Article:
Exporting teleservices

for social and labor inclusion in

Latin America and the Caribbean




Research team:
General Coordinator: Sonia Boiarov,

Scientific researchers: Naum Poliszuk, Cristina Rozo, Sergio Rodsevich, Clara Costamagna, Norberto Torrera

Consultants: Pablo Berretella, Sebastián Bruno, Paula Maciel, Cristina Otalora


CETELCO – Telework Center (Colombia),

RITLA Latin American Information Technology Network (Brazil),

ADDSAL (Costa Rica),

ICT Commission in Usuaria (Argentina)



Exporting teleservices for social and

labor inclusion in Latin America and the Caribbean




Theoretical framework and fundamentals


Services World Market


Services have become one of the fastest-growing sectors in world trade.


More and more these constitute the largest and most dynamic component in today’s economies, together with the fact that not only they are important for themselves but they have also become essential supplies for the production of most goods. It has been calculated that services represent three quarters of a typical product’s added value. This added value has been enhanced with the use of the computer and the Internet made available for labor.


It has been estimated that services will constitute 50% of world trade by the year 2020. This estimated progression will boost the proliferation of new job opportunities that cannot and should not be missed.


ICTs as facilitators for the “remotization” of services: Teleservices and  greater labor inclusion


The relocation of activities and the redistribution of world labor, as well as a clear consolidation of the Internet as a massive means of communication and creator of business opportunities, allow us to speak of the “remotization” of services, that is the provision of services without the need to physically transfer people.


The growth of the Call Center industry


The report “Telework in Latin America and the Caribbean[1]” analyzes the growth of this industry as well as inclusion within the general definition of telework. With the purpose of identifying the problems and benefits of the unusual “remotization” of call center operators, in the specific objective 3 we have done a fieldwork experience in a company, ABSA, Aguas Bonaerenses SA.


The poor statistics on teleservices


It is important to take into account that we found hardly any official statistics on Services Foreign Trade in the participating countries. Statistics that show data on the export of services are only represented by a global unspecific number. The lack of information in general was worsen by the fact that this study only focused on the services de WTO classifies as “1” and that correspond to “Cross-border Services”. These we set as framework for the services provided by teleworkers in particular.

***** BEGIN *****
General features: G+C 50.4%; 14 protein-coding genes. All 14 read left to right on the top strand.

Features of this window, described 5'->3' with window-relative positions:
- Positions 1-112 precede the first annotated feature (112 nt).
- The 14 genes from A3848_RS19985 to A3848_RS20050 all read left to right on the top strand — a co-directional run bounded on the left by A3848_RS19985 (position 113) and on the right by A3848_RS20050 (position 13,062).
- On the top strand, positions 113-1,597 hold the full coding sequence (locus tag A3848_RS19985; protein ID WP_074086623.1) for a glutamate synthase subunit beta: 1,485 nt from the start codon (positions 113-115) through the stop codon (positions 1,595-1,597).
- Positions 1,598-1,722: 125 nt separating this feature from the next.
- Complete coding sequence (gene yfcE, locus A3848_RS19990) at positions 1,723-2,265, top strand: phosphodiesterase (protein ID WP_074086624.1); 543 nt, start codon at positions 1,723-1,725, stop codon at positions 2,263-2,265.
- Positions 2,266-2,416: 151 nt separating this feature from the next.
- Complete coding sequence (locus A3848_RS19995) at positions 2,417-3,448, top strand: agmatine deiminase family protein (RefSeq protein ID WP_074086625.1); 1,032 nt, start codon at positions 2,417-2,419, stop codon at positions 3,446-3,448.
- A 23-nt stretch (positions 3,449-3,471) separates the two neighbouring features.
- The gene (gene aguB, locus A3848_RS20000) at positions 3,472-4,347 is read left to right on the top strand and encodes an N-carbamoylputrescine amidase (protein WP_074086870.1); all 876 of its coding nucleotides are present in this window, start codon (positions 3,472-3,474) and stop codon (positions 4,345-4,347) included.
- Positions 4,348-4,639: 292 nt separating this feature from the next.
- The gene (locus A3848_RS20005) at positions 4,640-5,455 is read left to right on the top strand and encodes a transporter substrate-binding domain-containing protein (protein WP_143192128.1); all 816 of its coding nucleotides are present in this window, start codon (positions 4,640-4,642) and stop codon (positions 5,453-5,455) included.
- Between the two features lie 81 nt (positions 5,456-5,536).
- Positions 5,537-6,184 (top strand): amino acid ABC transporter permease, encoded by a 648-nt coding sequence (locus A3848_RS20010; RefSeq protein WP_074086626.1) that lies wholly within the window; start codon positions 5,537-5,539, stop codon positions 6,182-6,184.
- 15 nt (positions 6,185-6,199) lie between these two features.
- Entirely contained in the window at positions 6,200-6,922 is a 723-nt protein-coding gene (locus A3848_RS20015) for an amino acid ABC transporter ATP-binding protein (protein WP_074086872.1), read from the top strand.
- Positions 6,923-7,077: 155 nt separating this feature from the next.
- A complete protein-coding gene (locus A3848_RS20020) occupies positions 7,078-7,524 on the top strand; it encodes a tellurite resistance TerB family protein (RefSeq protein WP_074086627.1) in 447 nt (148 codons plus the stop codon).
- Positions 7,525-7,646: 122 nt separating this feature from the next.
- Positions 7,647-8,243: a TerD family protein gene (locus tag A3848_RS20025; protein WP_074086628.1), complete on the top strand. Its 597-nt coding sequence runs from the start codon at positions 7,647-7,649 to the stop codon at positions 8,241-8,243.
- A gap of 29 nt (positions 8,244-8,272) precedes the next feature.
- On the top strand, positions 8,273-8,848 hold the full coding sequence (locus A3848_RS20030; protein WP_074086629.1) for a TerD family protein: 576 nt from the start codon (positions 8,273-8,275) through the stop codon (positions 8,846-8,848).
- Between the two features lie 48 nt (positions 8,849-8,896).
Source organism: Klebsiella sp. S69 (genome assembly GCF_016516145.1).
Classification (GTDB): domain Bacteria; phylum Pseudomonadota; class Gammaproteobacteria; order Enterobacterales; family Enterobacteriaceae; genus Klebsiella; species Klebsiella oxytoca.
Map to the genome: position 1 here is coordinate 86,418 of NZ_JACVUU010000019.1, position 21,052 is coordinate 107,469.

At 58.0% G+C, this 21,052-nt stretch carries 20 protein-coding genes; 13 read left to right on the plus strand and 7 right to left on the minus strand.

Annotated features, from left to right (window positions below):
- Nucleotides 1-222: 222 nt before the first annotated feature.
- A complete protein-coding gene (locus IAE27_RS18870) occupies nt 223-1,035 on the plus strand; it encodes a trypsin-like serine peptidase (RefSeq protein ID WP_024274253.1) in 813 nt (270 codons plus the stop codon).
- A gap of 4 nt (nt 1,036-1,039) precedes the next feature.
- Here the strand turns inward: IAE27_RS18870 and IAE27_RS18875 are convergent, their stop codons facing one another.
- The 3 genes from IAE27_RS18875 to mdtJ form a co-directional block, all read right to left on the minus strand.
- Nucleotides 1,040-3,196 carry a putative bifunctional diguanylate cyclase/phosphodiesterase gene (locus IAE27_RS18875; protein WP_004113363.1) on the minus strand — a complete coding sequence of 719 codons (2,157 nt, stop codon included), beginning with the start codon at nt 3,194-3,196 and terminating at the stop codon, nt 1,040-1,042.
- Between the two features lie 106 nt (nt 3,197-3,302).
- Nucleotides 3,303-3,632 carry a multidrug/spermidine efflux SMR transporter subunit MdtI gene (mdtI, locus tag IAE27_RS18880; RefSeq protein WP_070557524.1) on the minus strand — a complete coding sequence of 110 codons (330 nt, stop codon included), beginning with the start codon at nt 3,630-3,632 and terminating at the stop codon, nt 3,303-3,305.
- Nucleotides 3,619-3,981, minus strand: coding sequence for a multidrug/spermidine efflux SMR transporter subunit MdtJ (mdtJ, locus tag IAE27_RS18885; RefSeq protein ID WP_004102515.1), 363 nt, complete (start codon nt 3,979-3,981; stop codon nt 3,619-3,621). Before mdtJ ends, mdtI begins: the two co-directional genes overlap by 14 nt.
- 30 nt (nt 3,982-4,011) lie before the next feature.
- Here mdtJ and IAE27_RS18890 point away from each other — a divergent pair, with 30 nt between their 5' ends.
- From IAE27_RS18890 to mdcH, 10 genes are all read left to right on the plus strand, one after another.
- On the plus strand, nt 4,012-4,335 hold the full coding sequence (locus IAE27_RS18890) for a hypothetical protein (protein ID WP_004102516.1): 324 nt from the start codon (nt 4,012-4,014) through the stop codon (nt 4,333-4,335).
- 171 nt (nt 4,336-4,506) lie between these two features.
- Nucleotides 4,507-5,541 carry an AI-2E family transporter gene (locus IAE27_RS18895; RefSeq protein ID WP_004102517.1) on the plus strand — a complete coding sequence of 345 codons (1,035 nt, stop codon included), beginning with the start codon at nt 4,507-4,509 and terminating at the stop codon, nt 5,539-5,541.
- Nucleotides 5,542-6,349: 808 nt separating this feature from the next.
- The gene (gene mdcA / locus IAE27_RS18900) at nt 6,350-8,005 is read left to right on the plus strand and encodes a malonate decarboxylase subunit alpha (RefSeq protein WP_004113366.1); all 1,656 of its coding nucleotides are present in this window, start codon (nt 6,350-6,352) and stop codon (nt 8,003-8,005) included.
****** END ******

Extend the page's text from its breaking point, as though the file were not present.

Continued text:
General Objective and Specific Objectives


Questions that Etis-Lac seeks to answer


The general objective of the Etis-Lac research was to provide systemized information that cleared the way for microexporters wishing to offer their teleservices through telework in world markets, while creating new decent sources of work. Moreover, it has sought to provide information to those who will have to create future public policies that will be necessary to facilitate the task for these microexporters.


In order to fulfill the general objective, four specific objectives were set.


Through the development of specific objective 1 we sought to answer the question What teleservices can be offered from the region? And through the development of specific objective 2, the question Who could be interested in hiring teleservices from the region?

The question that many teleworkers make themselves when they have had to create their own job is without a doubt who do I sell to?

Could the remote provision of services through telework reduce workers migration driven by the lack of job opportunities?

By selecting these two specific objectives what was taken into account was the importance of finding new working opportunities without the need to leave the worker’s country of residence, while avoiding the social consequences of family and social separation or disruption.

Although this research allowed us to take a random sample of voluntarily given information by the respondents, we were able to examine some percentages and acknowledge what has been named “invisible exporters”, hard to locate but constituents of an important capital in our region.

With this research we have aimed at detecting the main services offered by these new invisible exporters so to match them with countries in demand for them.

The diversity of teleservices makes this way of working a massive profile that other exports do not have, allowing greater social and labor inclusion[2].

The objectives three and four, answer questions such as: Why aren’t call centers decentralized? And Are there any obstacles for small scale exports?

The results of this research allowed us to find the main obstacles to the delocalization of job positions such us telephone assistance and the current legal situation related to business transactions.



The results that gave answer to our questions:


1. What are the teleservices this region has to offer?

In order to assess what teleservices are can be offered it is important to analyze the profile of today’s teleworker, as much as his/her socio-demographic characteristics, knowledge, and working experience given that services that can be offered are closely related to these matters.